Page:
Thursday, November 7, 2013

An Early Woman of Horror: Francis Stevens

Francis Stevens, (also known as Gertrude Barrows Bennett), was an early 20th century writer of fantasy and science fiction, and one of the first well known women to publish in these genres.  She wrote at a time when the struggle for equal rights had barely begun and women had yet to obtain voting rights.  She was a contemporary of H.P. Lovecraft’s, though it is unclear to what extent she may have influenced his work.  Unlike Lovecraft and other writers of pulp fiction, she wrote to help support her family, who depended on her income from publication.  She was a single parent who looked after her invalid mother and her young daughter. 

In his introduction to a collection of her short stories, Gary Hoppenstand remarks that, had it not been for her success, “there would have been no A. Merritt or H.P. Lovecraft.”  He bases this on the fact that the latter two authors read and published in the same magazines that Stevens did and may have publicly expressed their admiration of her work.  Hoppenstand credits Steven with the invention of dark fantasy. Despite her very evident talent, this may be a bit of a stretch.

S.T. Joshi tries to set the record straight regarding any relationship or connection between Lovecraft and Stevens in his two volume biography I Am Providence (2013).  Joshi comments that letters supposedly written by Lovecraft and offering his praise (under a pseudonym) for both Francis Stevens and A. Merrit now appear to be spurious.  Moreover, there is apparently little evidence so far that Lovecraft read works by Stevens or had a strong feeling about them one way or the other. 

There seems to be an unfortunate tendency lately to attempt to link the Lovecraft name to less well known writers of the period when their work is re-issued—a kind of branding or “weird fiction seal of approval”.  But the work of these writers can stand alone—even favorably aside of Lovecraft’s—and deserve rediscovery and enjoyment by new readers.  Francis Stevens is certainly one of these.

In a biographical note, Sam Moskowitz describes how Francis Stevens, after marrying in 1909, became a single parent when her husband was lost at sea during a treasure –hunting expedition.  She worked as a secretary at the University of Pennsylvania to support her infant daughter, but eventually took on the care of her invalid mother when her father passed away.  Her first story was published when she was just 17 years old, appearing in Argosy in 1904.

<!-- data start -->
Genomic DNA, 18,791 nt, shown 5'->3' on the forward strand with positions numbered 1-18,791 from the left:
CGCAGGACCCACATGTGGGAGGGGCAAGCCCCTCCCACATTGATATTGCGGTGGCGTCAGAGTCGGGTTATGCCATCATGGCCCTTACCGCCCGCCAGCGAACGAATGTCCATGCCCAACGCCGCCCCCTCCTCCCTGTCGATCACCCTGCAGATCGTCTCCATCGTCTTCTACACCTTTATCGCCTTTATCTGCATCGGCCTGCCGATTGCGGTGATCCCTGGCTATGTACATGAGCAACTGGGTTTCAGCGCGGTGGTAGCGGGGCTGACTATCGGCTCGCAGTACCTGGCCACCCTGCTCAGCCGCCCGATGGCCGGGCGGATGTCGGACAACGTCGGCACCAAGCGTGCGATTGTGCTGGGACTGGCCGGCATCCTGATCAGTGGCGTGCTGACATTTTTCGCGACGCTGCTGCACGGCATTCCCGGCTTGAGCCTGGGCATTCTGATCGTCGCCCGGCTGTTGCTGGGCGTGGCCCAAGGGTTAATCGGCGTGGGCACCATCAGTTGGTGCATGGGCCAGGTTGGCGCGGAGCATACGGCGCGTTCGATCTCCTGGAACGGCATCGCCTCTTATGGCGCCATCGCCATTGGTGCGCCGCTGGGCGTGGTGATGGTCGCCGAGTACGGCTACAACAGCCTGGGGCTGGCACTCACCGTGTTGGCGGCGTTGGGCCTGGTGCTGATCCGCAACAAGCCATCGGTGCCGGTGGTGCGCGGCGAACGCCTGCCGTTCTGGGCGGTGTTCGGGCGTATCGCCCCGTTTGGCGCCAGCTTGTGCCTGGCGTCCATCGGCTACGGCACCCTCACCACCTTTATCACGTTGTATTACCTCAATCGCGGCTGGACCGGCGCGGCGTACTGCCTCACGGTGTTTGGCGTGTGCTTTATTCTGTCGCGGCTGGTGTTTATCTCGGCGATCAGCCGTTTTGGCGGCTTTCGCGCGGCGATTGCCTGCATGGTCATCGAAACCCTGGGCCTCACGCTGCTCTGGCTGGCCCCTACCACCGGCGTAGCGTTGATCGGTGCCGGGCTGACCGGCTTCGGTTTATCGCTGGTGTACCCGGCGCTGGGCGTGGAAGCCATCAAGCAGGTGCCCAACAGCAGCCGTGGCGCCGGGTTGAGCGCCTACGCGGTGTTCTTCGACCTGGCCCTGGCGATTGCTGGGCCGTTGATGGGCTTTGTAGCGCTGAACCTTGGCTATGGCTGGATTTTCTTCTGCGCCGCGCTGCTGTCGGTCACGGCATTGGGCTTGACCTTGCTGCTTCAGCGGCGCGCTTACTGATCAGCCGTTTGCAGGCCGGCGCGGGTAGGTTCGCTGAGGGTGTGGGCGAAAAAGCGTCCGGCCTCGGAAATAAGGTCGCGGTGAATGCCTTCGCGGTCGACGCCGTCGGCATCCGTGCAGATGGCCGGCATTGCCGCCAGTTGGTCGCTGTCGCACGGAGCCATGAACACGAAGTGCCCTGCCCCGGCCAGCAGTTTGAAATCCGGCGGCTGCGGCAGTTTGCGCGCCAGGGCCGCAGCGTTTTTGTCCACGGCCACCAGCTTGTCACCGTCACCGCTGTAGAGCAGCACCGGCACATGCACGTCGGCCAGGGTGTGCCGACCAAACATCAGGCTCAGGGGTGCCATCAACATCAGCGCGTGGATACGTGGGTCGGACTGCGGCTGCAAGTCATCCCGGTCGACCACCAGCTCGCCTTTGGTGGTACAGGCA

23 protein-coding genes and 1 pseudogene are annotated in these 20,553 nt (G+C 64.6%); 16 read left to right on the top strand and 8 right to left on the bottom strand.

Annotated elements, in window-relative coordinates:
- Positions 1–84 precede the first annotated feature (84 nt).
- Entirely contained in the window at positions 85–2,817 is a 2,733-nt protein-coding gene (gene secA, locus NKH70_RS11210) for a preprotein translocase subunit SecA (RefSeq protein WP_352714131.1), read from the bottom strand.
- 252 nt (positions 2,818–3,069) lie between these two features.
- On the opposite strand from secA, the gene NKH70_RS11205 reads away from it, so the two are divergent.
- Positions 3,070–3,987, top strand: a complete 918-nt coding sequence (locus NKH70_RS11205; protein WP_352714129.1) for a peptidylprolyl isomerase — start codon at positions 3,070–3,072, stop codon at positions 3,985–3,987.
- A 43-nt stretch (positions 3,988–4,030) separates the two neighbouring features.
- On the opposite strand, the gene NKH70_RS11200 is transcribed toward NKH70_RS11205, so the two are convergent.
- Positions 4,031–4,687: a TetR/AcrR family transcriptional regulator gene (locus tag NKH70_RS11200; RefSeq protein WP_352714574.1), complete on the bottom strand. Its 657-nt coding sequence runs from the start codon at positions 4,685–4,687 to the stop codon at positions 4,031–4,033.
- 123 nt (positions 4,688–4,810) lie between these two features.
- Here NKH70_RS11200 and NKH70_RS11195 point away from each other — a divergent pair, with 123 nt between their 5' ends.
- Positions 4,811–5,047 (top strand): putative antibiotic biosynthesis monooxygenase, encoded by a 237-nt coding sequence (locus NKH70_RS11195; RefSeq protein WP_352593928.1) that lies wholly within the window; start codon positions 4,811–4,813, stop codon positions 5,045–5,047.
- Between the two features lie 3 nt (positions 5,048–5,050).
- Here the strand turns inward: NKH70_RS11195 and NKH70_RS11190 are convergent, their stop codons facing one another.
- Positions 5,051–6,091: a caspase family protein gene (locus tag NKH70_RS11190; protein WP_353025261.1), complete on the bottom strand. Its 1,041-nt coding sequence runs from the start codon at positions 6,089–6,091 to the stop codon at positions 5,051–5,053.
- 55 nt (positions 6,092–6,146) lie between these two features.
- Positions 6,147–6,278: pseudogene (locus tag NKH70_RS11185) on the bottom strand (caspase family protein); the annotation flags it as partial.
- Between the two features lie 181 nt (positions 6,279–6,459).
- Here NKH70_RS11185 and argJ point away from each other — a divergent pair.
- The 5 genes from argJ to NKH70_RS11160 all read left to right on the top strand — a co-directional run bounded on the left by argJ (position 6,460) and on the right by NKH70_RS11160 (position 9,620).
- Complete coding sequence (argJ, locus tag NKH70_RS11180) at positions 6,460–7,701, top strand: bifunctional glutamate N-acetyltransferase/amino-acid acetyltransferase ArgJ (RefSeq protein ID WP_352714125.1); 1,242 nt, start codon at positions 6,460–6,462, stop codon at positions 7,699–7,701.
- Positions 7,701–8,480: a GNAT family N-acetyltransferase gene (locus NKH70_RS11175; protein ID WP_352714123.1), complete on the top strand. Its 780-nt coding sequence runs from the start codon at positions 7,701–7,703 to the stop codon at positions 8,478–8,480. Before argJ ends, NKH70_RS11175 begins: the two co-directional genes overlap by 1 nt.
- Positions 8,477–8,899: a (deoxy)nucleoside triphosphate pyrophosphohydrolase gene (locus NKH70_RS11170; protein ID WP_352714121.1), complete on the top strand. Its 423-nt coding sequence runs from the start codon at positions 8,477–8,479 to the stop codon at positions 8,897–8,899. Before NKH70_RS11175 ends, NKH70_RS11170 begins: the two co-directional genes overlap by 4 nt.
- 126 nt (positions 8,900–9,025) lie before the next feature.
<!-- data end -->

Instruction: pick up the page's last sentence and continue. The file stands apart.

After a hiatus during which she cared for her ailing mother, she returned to fiction writing in 1917.  Around this time she began sell her fiction to some of the Munsey publications, (All-Story Weekly, People’s Favorite Magazine).  When her mother died, perhaps in 1920, she returned to secretarial work, but no longer wrote.  Little is known about the end of her life.

Two of Francis Stevens’ other stories were discussed earlier in August (“Don’t Look Now, But…”) and October (“An Ancient Marineress”) of this year.  Another story of hers well worth reading is Behind the Curtain, originally published in the All-Story Weekly in September of 1918.

The narrator, Santallos, is a very wealthy old man whose specialty is the collection of ancient Egyptian artifacts.  His home is like an archaeological museum, and he is especially fond of his “Beni Hassan Sarcophagus” which contains the mummified remains of the Princess of Naam.  Santallos may be feeling his age among the dusty, dry collection, and is especially disparaging of a young man named Quentin who has come to visit him—but who is more likely in the house to visit his wife.  The thoughts and observations of the old man make it clear that what is in view here is a classic romantic triangle:  wealthy old husband, young restless wife, and virile young man.

The two men make small talk while a chilly draft moves a curtain that conceals the entrance to the bedroom.  Beatrice—the wife that was “too beautiful for safety” is disturbingly absent.  Santallos offers the young man a glass of Amontillado, and the reference to the Poe story drops the temperature even a few more degrees.  What is behind that curtain that keeps moving in the breeze?

The story has a surprise ending that cannot be revealed here, but the twist at the end reveals a common thread in nearly all of Francis Stevens’ stories:  compassion for her characters and a deep understanding of the human condition.  Stevens sees evil as a creation of human minds, even poisoned human minds.  The form it takes is unique to each individual, but is not necessarily inherent in all people nor victorious in the end.  Compared with other horror writers, Stevens’ prognosis for humankind is much more hopeful and humane.

Behind the Curtain is in The Nightmare and Other Tales of Dark Fantasy (2004), an excellent collection of Stevens’ short stories and longer fiction edited by Gary Hoppenstand.  (Published by University of Nebraska Press.)  

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